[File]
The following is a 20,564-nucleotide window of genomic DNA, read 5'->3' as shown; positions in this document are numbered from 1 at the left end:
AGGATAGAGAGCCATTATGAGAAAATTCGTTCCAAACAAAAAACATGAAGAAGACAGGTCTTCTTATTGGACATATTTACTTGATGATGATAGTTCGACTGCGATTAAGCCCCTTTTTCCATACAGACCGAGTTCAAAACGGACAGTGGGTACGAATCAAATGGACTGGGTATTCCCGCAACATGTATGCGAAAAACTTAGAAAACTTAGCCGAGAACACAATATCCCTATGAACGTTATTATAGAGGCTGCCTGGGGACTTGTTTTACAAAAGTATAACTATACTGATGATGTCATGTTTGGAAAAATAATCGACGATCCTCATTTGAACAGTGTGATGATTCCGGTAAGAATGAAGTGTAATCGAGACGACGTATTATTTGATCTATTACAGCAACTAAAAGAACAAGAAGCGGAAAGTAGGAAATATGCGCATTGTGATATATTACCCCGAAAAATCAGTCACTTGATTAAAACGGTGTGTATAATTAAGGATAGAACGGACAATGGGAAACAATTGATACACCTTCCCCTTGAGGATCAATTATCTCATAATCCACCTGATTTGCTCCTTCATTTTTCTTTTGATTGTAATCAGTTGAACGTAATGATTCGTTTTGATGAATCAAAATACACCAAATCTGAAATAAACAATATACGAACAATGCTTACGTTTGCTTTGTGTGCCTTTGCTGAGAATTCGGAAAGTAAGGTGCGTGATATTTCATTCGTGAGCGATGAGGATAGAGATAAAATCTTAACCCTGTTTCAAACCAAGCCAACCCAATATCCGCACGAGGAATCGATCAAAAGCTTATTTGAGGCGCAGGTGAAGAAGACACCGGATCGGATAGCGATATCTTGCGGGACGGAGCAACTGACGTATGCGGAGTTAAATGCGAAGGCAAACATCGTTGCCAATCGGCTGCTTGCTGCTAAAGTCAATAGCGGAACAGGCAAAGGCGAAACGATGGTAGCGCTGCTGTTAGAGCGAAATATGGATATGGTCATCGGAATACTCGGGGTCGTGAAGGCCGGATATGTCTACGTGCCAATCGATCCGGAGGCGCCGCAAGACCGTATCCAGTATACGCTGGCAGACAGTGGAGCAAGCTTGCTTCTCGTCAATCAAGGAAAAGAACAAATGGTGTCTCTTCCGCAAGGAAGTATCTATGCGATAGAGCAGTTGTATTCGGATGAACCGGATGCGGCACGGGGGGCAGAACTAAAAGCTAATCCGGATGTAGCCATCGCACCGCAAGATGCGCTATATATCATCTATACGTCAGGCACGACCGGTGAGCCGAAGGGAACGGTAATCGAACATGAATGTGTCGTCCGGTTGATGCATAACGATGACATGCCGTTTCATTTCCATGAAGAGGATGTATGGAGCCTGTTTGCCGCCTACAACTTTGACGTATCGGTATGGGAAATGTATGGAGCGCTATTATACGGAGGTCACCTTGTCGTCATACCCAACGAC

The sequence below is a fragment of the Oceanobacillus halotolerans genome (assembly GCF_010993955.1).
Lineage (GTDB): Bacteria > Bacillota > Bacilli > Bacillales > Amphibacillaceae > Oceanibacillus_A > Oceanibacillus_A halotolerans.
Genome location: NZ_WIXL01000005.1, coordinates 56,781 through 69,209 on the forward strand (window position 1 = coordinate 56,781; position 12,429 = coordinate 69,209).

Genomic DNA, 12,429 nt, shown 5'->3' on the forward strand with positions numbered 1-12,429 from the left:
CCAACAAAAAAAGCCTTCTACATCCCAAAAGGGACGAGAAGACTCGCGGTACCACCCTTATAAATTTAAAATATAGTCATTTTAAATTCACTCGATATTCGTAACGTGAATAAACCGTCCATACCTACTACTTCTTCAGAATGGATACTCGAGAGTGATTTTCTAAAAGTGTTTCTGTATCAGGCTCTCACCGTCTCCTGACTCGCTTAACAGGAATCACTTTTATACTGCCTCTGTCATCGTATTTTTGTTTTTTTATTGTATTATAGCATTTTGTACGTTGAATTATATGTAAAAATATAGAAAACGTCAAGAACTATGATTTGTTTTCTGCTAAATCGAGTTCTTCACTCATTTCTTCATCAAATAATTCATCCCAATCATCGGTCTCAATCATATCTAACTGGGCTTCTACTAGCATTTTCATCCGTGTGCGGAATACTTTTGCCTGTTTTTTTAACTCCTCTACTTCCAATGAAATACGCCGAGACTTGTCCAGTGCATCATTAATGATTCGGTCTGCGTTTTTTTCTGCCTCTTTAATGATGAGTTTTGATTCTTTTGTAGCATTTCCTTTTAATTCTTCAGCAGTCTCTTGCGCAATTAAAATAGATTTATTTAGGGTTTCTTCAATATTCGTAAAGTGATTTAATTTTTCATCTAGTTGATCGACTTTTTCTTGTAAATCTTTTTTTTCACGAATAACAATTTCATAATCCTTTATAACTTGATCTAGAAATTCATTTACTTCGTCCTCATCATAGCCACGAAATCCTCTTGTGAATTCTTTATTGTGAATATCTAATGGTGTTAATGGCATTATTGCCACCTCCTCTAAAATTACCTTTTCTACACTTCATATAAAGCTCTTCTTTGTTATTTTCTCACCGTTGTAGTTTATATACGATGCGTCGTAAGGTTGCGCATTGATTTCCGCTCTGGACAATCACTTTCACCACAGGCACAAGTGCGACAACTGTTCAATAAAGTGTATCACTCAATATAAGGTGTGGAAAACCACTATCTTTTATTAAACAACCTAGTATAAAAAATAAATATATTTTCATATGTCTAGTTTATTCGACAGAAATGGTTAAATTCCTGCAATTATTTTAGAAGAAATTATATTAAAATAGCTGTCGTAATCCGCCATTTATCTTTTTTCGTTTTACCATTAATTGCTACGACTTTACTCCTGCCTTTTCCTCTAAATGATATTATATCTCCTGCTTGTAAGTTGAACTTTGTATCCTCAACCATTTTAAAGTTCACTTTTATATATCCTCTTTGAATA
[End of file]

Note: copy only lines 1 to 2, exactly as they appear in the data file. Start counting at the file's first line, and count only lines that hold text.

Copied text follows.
The following is a 20,564-nucleotide window of genomic DNA, read 5'->3' as shown; positions in this document are numbered from 1 at the left end:
AGGATAGAGAGCCATTATGAGAAAATTCGTTCCAAACAAAAAACATGAAGAAGACAGGTCTTCTTATTGGACATATTTACTTGATGATGATAGTTCGACTGCGATTAAGCCCCTTTTTCCATACAGACCGAGTTCAAAACGGACAGTGGGTACGAATCAAATGGACTGGGTATTCCCGCAACATGTATGCGAAAAACTTAGAAAACTTAGCCGAGAACACAATATCCCTATGAACGTTATTATAGAGGCTGCCTGGGGACTTGTTTTACAAAAGTATAACTATACTGATGATGTCATGTTTGGAAAAATAATCGACGATCCTCATTTGAACAGTGTGATGATTCCGGTAAGAATGAAGTGTAATCGAGACGACGTATTATTTGATCTATTACAGCAACTAAAAGAACAAGAAGCGGAAAGTAGGAAATATGCGCATTGTGATATATTACCCCGAAAAATCAGTCACTTGATTAAAACGGTGTGTATAATTAAGGATAGAACGGACAATGGGAAACAATTGATACACCTTCCCCTTGAGGATCAATTATCTCATAATCCACCTGATTTGCTCCTTCATTTTTCTTTTGATTGTAATCAGTTGAACGTAATGATTCGTTTTGATGAATCAAAATACACCAAATCTGAAATAAACAATATACGAACAATGCTTACGTTTGCTTTGTGTGCCTTTGCTGAGAATTCGGAAAGTAAGGTGCGTGATATTTCATTCGTGAGCGATGAGGATAGAGATAAAATCTTAACCCTGTTTCAAACCAAGCCAACCCAATATCCGCACGAGGAATCGATCAAAAGCTTATTTGAGGCGCAGGTGAAGAAGACACCGGATCGGATAGCGATATCTTGCGGGACGGAGCAACTGACGTATGCGGAGTTAAATGCGAAGGCAAACATCGTTGCCAATCGGCTGCTTGCTGCTAAAGTCAATAGCGGAACAGGCAAAGGCGAAACGATGGTAGCGCTGCTGTTAGAGCGAAATATGGATATGGTCATCGGAATACTCGGGGTCGTGAAGGCCGGATATGTCTACGTGCCAATCGATCCGGAGGCGCCGCAAGACCGTATCCAGTATACGCTGGCAGACAGTGGAGCAAGCTTGCTTCTCGTCAATCAAGGAAAAGAACAAATGGTGTCTCTTCCGCAAGGAAGTATCTATGCGATAGAGCAGTTGTATTCGGATGAACCGGATGCGGCACGGGGGGCAGAACTAAAAGCTAATCCGGATGTAGCCATCGCACCGCAAGATGCGCTATATATCATCTATACGTCAGGCACGACCGGTGAGCCGAAGGGAACGGTAATCGAACATGAATGTGTCGTCCGGTTGATGCATAACGATGACATGCCGTTTCATTTCCATGAAGAGGATGTATGGAGCCTGTTTGCCGCCTACAACTTTGACGTATCGGTATGGGAAATGTATGGAGCGCTATTATACGGAGGTCACCTTGTCGTCATACCCAACGAC